Visitors to this Far Place will know that I have occasionally noted how little real change has occurred in schools over the years I've been teaching despite the fact we're always being told about how much progress has been made in education. But one thing has altered over time: increasingly people have found ways to commodify education and these days it's much more of a business than ever it used to be. If this is progress, then let me be left well behind.
Fortunately there are forces that push in a different direction. I suppose a fundamental sense of goodwill is not so foreign to us that we abandon it completely for the big bucks. It's interesting that as much as there are plenty of instances of folks trying to make money out of educationally-related stuff on the Internet, there's a lot of free stuff easily available.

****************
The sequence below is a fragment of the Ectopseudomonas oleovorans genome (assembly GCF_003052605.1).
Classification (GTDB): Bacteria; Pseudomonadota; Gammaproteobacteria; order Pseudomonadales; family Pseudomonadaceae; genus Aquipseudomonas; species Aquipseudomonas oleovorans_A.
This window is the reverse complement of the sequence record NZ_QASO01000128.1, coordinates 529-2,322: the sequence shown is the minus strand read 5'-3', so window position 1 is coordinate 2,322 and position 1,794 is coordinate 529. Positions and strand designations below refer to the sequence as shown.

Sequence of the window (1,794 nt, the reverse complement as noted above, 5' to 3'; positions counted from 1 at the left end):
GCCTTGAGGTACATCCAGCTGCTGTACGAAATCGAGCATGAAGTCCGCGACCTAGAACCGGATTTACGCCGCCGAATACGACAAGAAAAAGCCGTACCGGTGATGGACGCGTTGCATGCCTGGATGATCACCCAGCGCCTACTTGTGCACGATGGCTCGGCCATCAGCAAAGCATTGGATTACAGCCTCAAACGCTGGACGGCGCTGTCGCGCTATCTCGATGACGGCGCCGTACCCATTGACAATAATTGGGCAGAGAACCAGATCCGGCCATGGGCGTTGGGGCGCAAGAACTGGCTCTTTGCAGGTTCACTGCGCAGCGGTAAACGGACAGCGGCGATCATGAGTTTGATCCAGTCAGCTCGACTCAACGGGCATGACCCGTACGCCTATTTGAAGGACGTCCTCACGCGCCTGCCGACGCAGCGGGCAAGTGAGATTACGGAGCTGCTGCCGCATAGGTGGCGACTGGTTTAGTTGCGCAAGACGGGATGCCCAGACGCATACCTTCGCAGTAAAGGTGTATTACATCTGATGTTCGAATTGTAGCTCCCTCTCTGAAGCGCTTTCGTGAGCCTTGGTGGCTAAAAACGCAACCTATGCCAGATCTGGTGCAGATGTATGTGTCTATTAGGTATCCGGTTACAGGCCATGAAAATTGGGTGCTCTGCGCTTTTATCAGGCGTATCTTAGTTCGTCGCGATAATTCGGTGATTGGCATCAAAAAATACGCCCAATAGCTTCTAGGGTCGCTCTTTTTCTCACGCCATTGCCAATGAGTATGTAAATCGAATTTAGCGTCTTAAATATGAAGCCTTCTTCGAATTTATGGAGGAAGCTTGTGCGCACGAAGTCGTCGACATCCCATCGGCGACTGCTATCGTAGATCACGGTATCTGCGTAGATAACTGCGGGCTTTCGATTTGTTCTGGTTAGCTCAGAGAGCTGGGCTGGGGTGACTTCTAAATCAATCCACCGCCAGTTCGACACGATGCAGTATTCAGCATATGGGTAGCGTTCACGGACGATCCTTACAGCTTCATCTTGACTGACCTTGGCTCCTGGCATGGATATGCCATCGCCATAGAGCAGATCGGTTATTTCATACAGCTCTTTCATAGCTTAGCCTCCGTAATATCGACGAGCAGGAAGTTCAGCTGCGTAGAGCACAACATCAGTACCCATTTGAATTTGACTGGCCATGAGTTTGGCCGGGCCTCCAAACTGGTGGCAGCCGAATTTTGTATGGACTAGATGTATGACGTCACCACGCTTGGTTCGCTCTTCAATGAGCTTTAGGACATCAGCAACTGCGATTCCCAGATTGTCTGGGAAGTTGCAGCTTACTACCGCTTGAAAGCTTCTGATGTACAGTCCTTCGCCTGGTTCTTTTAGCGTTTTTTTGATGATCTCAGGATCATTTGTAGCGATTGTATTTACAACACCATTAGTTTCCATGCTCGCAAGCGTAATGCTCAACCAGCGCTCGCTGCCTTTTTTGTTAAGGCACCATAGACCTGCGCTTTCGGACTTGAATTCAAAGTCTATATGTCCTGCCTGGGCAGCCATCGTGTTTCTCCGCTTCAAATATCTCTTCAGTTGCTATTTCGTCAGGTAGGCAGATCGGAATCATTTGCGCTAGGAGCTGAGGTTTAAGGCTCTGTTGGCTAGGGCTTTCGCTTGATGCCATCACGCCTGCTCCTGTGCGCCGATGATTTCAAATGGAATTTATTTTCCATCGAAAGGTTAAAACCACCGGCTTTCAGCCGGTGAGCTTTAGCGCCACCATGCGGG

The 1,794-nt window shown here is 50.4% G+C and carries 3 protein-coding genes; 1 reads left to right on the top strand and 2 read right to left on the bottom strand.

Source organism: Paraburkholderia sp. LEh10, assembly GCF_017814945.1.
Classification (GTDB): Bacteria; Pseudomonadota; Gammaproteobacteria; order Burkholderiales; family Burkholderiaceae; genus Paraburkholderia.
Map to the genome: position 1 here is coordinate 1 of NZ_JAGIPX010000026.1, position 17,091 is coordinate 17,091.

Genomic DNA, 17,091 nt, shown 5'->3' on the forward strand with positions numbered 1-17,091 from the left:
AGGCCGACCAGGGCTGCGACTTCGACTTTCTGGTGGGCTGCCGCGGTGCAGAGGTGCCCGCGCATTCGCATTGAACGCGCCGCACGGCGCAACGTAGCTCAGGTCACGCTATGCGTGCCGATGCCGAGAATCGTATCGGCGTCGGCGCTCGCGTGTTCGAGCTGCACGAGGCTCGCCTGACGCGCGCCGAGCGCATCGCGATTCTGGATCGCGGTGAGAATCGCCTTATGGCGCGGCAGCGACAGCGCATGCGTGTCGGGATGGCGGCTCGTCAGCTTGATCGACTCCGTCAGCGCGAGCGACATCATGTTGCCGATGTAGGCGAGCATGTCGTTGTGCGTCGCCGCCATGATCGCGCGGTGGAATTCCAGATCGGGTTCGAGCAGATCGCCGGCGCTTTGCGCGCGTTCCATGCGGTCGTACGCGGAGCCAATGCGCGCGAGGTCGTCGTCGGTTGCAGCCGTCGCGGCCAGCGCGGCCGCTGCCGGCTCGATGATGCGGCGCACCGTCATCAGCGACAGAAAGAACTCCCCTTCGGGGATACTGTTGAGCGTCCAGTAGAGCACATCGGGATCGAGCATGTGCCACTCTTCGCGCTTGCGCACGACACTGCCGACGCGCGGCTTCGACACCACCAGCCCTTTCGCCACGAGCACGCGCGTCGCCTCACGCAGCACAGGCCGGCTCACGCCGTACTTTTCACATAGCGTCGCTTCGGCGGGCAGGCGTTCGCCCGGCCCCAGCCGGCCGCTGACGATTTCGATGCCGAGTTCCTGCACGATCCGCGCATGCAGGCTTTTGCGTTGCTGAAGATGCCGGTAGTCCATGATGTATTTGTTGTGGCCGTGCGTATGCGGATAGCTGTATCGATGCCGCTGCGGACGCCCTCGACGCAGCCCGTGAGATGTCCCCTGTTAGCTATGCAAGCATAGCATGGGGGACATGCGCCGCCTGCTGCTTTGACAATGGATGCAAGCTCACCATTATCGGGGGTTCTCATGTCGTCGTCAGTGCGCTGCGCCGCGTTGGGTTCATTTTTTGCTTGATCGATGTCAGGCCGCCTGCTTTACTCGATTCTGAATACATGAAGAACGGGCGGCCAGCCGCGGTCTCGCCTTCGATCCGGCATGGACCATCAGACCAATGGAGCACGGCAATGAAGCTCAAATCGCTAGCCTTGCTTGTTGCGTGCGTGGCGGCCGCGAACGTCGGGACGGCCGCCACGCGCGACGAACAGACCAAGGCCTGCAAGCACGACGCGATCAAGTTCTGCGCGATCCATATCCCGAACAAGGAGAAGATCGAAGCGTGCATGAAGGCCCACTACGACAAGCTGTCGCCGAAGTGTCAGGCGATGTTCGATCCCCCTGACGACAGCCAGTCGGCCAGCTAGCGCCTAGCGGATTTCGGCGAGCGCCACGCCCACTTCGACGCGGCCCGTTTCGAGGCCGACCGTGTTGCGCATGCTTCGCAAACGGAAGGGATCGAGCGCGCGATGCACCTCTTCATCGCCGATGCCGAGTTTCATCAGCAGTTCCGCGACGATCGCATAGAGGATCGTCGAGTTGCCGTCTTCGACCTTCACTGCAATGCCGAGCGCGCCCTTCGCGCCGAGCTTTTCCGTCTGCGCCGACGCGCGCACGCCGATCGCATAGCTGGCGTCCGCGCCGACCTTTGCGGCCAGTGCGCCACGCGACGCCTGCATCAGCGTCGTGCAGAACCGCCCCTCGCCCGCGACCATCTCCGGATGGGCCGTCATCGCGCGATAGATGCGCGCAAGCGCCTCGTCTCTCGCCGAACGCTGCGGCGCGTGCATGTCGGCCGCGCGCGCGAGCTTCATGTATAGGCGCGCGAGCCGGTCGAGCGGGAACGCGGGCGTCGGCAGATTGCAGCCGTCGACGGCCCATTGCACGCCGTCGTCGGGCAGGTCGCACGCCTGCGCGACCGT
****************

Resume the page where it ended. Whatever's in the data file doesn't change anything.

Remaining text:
One small but striking example comes courtesy of Harvard. They have made available a whole series of lectures by the excellent Professor Marjorie Garber on Shakespeare's later plays. To be able to sit-in a lecture with a major scholar of the Bard in the comfort of one's home seems to me somewhat astonishing, and for anyone interested in being similarly astonished and edified I suggest you start here.